McCaulay: Writing can be a lifelong companion
Diana McCaulay has leveraged her love for nature and her palette of experiences as a source of inspiration for her literary work. The seasoned Jamaican author is being recognised for her creative flair as she has been shortlisted for the 2022 Commonwealth Short Story Prize for her book B ridge Over the Yallahs River.
This year, 26 stories have been shortlisted for the world’s most global literature prize, with writers drawn from 20 diverse Commonwealth countries, including from Papua New Guinea, Eswatini, and St Vincent and the Grenadines.
It has been an exciting journey for McCaulay, who published her first book, Dog Heart, in 2010.
“I’m thrilled. The Commonwealth writing prize is perhaps the first writing prize I became aware of as a very young person, and I decided that I wanted to win it,” McCaulay said in a Gleaner interview.
This is the fifth time McCaulay has entered the competition, but the first she has made the cut of the creme de la creme since being ruled the 2012 regional winner. Her third novel, The Dolphin Catcher, told the story of the determined search by a young boy whose fisherman grandfather is lost at sea.
The lens of literature offers a different perspective of the sometimes antagonistic environmental campaigner who never shies away from arm-wrestling government ministers or National Environment and Planning Agency officials in debates over sustainable development.
Connecting characters with nature has become a hallmark of McCaulay’s style.
“I don’t know how you create anything, whether it is a painting or even music. I think it all has its roots in nature and what is around us. What I tend to focus on is the relationship with human beings to the place in which they live and what are the stories that come out of that,” she said.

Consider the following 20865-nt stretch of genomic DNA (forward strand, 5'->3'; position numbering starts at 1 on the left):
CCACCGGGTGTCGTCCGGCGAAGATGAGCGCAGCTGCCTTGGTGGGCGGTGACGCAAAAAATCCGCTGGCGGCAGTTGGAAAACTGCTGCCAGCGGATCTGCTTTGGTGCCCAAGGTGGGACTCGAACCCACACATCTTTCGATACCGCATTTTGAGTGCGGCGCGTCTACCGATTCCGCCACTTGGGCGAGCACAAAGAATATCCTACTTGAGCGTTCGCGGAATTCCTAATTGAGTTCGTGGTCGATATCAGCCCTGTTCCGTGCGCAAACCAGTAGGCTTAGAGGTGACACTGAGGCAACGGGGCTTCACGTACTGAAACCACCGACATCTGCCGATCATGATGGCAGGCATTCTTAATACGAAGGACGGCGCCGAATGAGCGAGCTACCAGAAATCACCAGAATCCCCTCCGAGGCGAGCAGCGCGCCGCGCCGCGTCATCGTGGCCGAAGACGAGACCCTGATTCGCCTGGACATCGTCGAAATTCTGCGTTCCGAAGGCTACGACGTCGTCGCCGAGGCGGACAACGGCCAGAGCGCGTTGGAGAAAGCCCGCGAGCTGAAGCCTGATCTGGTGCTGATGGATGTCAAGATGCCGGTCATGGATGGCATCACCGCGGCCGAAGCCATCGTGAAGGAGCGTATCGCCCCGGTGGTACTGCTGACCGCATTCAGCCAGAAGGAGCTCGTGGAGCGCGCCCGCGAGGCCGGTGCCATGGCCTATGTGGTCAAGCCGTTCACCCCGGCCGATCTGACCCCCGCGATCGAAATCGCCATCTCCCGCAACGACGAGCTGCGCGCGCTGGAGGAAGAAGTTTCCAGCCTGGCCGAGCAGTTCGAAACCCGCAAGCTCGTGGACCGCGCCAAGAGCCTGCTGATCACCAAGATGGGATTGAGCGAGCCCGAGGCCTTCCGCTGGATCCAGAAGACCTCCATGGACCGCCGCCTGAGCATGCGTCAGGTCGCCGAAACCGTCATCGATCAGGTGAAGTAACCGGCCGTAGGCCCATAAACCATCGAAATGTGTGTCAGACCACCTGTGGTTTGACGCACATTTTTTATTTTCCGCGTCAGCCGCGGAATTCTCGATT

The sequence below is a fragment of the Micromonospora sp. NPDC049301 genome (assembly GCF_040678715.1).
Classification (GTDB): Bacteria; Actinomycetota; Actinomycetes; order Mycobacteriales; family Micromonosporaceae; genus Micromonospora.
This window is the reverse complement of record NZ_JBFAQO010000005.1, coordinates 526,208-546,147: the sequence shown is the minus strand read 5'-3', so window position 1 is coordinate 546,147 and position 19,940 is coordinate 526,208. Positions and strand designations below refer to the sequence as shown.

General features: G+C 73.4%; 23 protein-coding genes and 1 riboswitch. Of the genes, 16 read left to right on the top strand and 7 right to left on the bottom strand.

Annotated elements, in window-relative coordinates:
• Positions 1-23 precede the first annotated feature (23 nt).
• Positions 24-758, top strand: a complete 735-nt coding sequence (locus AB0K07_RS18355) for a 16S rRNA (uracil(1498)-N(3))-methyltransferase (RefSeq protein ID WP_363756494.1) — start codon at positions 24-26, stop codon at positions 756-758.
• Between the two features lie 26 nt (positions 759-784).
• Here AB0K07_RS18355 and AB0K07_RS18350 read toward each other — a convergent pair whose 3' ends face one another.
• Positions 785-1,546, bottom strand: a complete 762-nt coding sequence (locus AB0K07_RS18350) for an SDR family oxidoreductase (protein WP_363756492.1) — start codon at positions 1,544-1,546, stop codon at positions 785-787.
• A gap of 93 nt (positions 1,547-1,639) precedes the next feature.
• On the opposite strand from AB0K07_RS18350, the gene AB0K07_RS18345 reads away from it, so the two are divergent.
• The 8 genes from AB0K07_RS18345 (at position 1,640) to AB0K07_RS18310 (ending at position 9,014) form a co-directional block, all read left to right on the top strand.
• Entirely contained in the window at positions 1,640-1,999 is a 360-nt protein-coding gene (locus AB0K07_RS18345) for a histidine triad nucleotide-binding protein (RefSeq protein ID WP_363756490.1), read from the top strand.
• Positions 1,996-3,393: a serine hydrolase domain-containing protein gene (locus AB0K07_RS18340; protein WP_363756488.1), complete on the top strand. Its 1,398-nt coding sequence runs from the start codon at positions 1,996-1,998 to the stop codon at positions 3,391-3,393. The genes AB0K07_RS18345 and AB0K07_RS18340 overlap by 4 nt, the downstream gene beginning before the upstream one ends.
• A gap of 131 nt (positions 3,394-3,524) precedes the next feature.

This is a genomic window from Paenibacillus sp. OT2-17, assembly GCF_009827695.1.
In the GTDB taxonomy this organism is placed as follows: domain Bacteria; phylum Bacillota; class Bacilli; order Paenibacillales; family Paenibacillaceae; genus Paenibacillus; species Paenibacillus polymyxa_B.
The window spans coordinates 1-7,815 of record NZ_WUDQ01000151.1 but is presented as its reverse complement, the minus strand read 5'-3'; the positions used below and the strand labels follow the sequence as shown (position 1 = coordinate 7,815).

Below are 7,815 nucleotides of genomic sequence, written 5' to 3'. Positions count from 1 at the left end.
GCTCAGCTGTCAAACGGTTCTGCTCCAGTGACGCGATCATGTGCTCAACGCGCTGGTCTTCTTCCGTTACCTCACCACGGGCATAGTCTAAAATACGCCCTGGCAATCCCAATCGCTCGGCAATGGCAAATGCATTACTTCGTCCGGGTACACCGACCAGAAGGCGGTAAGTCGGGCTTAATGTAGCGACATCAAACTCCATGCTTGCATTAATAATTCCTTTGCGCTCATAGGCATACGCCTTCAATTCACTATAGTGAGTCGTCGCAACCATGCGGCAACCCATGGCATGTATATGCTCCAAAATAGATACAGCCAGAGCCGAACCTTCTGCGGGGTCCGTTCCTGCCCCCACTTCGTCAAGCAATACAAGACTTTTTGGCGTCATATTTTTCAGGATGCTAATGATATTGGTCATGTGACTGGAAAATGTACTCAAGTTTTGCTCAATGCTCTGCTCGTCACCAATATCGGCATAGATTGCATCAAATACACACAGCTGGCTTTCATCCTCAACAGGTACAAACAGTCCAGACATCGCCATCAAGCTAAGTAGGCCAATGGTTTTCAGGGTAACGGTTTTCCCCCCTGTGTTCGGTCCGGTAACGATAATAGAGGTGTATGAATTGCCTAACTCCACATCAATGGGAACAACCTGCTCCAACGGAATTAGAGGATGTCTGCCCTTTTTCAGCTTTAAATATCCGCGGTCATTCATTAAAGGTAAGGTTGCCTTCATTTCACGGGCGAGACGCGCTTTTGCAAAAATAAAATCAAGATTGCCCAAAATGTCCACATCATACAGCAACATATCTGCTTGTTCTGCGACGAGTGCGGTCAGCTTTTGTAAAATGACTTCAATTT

Bridge Over the Yallahs River is no different. The story is about a rapidly urbanising rural village whose bridge is washed away during a storm. That tragedy sparks a rebuilding process that gives insight into the community itself.
Recounting the inspiration for that work, McCaulay said her interest was piqued by the phenomenon of collapsing bridges and how hearts and minds combine to rebuild those structures. But the narrative of reconstruction has implications for who gets the work and how it affects lives in the affected communities.
McCaulay, who has just finished her sixth novel, is a voracious reader who is driven by a desire to write riveting stories with memorable characters that are profoundly rooted in the Jamaican experience.
For her, the creative process is “mysterious”, emerging serendipitously from exercise at the Mona Dam or staring into the great beyond. She concedes that the initial draft “is usually rubbish”, but there’s always a kernel of credibility on which to build.
Critical feedback is a key part of the creative process.
McCaulay believes that more emphasis should be placed on the arts, particularly on instilling a culture of readership.
She has been heartened by the rise of young Bookstagrammers who are using the tools of social media to bring attention to reading.
McCaulay is encouraging youth who may be daunted by the prospect of writing to take up the pen and let their story unfold.
“If you feel to write, just write. It can be a lifelong companion. It is a way of figuring out how you feel, and it is a way of putting yourself in other people’s shoes … ,” she said.
“I think reading and writing is one of the greatest opportunities and pastimes that is open to a human being.”